On the rise: Yelp on IPO day, plus Zynga, Shutterfly

• Yelp’s Wall Street debut is getting rave reviews. Shares of the San Francisco online-reviews site are soaring more than 60 percent this morning, on their first day of trading on the public stock markets. Yelp, which yesterday priced its shares higher than expected, at $15, shot up as much as 70 percent after the markets opened today. They’re trading at $24.45 as of this post. The 8-year-old company started by former PayPal executives, which lets people review restaurants, services, doctors and more, is ad-supported but has yet to turn a profit. Its competition includes Google — with which it has had drama — and, increasingly sites such as Foursquare, which is incorporating reviews into its offerings.

• Shares of Zynga, which announced Thursday that it it will soon launch a standalone gaming platform, continue to rise today after rising 10 percent yesterday. The San Francisco social-games maker’s new site seems like a step toward independence from Facebook, something analysts have said the company needs. But the move doesn’t seem to be a huge game-changer, at least not yet: Although it means gamers can play outside Facebook’s walls, they will still need to use their Facebook logins. As the New York Times points out, Zynga’s platform will use Facebook credits. And Zynga is certainly painting its new platform as “complementary” to Facebook. “We’re very, very good partners with Facebook, and our game boards are shared. You can start on Facebook, continue on Zynga.com or vice versa,” Zynga COO John Schappert told VentureBeat. The new platform, which Schappert said will launch this month, will also include games from other makers.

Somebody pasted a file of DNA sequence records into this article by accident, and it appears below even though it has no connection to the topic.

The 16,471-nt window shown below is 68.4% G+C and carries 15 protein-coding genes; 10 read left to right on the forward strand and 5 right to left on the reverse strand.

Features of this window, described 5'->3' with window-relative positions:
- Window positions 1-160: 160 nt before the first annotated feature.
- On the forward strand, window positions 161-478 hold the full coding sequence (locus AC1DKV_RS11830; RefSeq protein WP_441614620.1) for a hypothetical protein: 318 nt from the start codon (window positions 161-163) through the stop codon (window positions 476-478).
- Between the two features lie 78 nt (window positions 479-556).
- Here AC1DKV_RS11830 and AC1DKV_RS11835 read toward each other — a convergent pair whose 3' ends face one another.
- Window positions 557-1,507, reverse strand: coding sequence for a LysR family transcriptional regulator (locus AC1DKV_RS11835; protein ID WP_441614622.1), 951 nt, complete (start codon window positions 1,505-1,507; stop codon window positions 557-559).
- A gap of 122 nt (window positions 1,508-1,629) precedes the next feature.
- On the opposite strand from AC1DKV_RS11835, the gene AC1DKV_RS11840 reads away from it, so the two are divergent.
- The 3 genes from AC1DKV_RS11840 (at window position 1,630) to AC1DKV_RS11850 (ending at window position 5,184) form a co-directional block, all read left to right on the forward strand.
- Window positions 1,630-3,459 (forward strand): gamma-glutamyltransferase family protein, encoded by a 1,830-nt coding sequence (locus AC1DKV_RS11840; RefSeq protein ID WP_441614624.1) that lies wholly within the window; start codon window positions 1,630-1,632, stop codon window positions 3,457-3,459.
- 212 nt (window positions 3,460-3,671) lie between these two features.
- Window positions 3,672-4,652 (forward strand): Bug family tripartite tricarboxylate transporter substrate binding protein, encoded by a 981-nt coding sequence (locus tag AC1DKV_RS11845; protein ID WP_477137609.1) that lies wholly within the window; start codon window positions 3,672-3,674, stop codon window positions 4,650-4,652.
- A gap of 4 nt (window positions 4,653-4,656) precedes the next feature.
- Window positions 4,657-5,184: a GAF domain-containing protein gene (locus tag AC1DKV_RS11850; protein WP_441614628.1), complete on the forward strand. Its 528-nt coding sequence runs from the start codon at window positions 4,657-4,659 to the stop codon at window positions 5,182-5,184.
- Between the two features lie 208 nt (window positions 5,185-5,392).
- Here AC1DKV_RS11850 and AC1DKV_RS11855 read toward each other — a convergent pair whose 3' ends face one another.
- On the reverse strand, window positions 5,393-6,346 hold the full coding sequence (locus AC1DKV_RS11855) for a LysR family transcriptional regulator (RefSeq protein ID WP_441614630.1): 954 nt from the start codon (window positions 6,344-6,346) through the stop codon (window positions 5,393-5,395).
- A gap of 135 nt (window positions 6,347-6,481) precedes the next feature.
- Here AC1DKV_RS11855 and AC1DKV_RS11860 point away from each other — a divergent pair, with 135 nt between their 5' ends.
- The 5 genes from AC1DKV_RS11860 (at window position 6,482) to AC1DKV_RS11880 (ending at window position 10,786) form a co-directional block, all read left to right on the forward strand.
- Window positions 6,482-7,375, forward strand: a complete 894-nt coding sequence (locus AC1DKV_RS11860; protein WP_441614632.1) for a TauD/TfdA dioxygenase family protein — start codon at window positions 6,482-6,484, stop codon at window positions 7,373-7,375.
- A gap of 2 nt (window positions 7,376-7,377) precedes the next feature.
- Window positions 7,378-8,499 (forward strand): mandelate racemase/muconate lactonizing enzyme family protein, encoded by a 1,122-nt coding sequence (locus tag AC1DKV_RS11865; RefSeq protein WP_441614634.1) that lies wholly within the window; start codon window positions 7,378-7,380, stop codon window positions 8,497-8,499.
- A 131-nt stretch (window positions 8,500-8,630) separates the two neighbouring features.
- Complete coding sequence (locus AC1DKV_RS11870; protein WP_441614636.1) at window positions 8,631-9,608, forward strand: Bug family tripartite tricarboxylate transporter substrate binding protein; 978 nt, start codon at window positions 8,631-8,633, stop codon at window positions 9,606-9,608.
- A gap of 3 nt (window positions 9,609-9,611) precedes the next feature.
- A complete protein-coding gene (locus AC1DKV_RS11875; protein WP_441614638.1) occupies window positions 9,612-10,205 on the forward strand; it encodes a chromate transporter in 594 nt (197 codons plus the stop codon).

Zynga shares are reaching record highs today, up more than 3 percent to $15 as of this post, or about 60 percent higher since the company’s IPO in December.

• Kodak’s woes are Shutterfly’s gain. The Redwood City-based online-photo site’s shares are soaring today, more than 18 percent to about $31.95 as of this post, after the news yesterday that Kodak will be selling its online gallery — which has 75 million users — to Shutterfly. Kodak, the photo pioneer that filed for bankruptcy in January, said last month it would stop making cameras and will refocus on its printing business.

 

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  • David

    Yelp has never turned a profit. The fundamentals are not there to support the current market price for its stock. The conclusion must be that the Wall Street greed factor is once again at play. The holders of the IPO’s are the real winners, especially the company’s founders. That’s the money game. Aside from its balance sheet, without any real profits to project its fundamentals I value this company as essentially worthless.

  • “…refocus on its printing business.” Pun intended? 🙂

 
 
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